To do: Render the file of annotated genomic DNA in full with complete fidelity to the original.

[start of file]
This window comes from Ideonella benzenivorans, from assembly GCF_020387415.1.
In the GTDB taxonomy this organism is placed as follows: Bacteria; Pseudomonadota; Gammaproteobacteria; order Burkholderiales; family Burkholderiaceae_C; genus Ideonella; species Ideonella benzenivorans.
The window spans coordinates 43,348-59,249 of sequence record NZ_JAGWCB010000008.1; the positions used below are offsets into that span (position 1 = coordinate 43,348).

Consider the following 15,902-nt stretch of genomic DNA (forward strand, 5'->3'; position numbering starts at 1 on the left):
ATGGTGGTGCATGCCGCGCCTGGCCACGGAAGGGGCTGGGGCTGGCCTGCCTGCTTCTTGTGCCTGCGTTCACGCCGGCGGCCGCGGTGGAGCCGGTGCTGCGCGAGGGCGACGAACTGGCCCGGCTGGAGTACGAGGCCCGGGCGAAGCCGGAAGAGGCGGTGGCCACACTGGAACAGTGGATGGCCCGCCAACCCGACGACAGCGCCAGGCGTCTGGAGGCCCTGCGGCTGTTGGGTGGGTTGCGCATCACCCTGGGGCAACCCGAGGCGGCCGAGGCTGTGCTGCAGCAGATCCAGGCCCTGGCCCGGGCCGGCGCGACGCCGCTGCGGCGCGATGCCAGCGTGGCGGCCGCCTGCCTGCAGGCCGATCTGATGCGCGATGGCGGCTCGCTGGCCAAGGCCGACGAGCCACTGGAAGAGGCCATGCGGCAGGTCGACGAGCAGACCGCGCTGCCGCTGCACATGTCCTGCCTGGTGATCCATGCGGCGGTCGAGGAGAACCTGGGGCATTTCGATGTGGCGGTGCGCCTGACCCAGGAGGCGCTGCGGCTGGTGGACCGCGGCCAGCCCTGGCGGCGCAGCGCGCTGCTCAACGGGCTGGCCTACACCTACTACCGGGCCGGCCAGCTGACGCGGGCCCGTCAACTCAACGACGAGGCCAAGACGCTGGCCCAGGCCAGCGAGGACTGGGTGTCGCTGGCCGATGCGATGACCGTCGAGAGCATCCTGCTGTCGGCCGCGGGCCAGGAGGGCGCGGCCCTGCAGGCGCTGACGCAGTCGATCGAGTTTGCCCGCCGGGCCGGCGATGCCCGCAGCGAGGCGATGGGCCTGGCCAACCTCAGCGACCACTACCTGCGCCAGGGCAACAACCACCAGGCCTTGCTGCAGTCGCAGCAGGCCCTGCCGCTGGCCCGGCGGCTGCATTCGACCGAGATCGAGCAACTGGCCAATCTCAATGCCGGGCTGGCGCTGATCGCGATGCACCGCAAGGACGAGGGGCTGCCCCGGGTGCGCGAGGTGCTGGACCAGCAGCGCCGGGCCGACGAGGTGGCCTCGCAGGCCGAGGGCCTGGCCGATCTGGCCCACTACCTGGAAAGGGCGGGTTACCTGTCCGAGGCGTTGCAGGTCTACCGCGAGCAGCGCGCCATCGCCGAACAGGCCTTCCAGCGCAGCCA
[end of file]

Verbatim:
This window comes from Ideonella benzenivorans, from assembly GCF_020387415.1.
In the GTDB taxonomy this organism is placed as follows: Bacteria; Pseudomonadota; Gammaproteobacteria; order Burkholderiales; family Burkholderiaceae_C; genus Ideonella; species Ideonella benzenivorans.
The window spans coordinates 43,348-59,249 of sequence record NZ_JAGWCB010000008.1; the positions used below are offsets into that span (position 1 = coordinate 43,348).

Consider the following 15,902-nt stretch of genomic DNA (forward strand, 5'->3'; position numbering starts at 1 on the left):
ATGGTGGTGCATGCCGCGCCTGGCCACGGAAGGGGCTGGGGCTGGCCTGCCTGCTTCTTGTGCCTGCGTTCACGCCGGCGGCCGCGGTGGAGCCGGTGCTGCGCGAGGGCGACGAACTGGCCCGGCTGGAGTACGAGGCCCGGGCGAAGCCGGAAGAGGCGGTGGCCACACTGGAACAGTGGATGGCCCGCCAACCCGACGACAGCGCCAGGCGTCTGGAGGCCCTGCGGCTGTTGGGTGGGTTGCGCATCACCCTGGGGCAACCCGAGGCGGCCGAGGCTGTGCTGCAGCAGATCCAGGCCCTGGCCCGGGCCGGCGCGACGCCGCTGCGGCGCGATGCCAGCGTGGCGGCCGCCTGCCTGCAGGCCGATCTGATGCGCGATGGCGGCTCGCTGGCCAAGGCCGACGAGCCACTGGAAGAGGCCATGCGGCAGGTCGACGAGCAGACCGCGCTGCCGCTGCACATGTCCTGCCTGGTGATCCATGCGGCGGTCGAGGAGAACCTGGGGCATTTCGATGTGGCGGTGCGCCTGACCCAGGAGGCGCTGCGGCTGGTGGACCGCGGCCAGCCCTGGCGGCGCAGCGCGCTGCTCAACGGGCTGGCCTACACCTACTACCGGGCCGGCCAGCTGACGCGGGCCCGTCAACTCAACGACGAGGCCAAGACGCTGGCCCAGGCCAGCGAGGACTGGGTGTCGCTGGCCGATGCGATGACCGTCGAGAGCATCCTGCTGTCGGCCGCGGGCCAGGAGGGCGCGGCCCTGCAGGCGCTGACGCAGTCGATCGAGTTTGCCCGCCGGGCCGGCGATGCCCGCAGCGAGGCGATGGGCCTGGCCAACCTCAGCGACCACTACCTGCGCCAGGGCAACAACCACCAGGCCTTGCTGCAGTCGCAGCAGGCCCTGCCGCTGGCCCGGCGGCTGCATTCGACCGAGATCGAGCAACTGGCCAATCTCAATGCCGGGCTGGCGCTGATCGCGATGCACCGCAAGGACGAGGGGCTGCCCCGGGTGCGCGAGGTGCTGGACCAGCAGCGCCGGGCCGACGAGGTGGCCTCGCAGGCCGAGGGCCTGGCCGATCTGGCCCACTACCTGGAAAGGGCGGGTTACCTGTCCGAGGCGTTGCAGGTCTACCGCGAGCAGCGCGCCATCGCCGAACAGGCCTTCCAGCGCAGCCA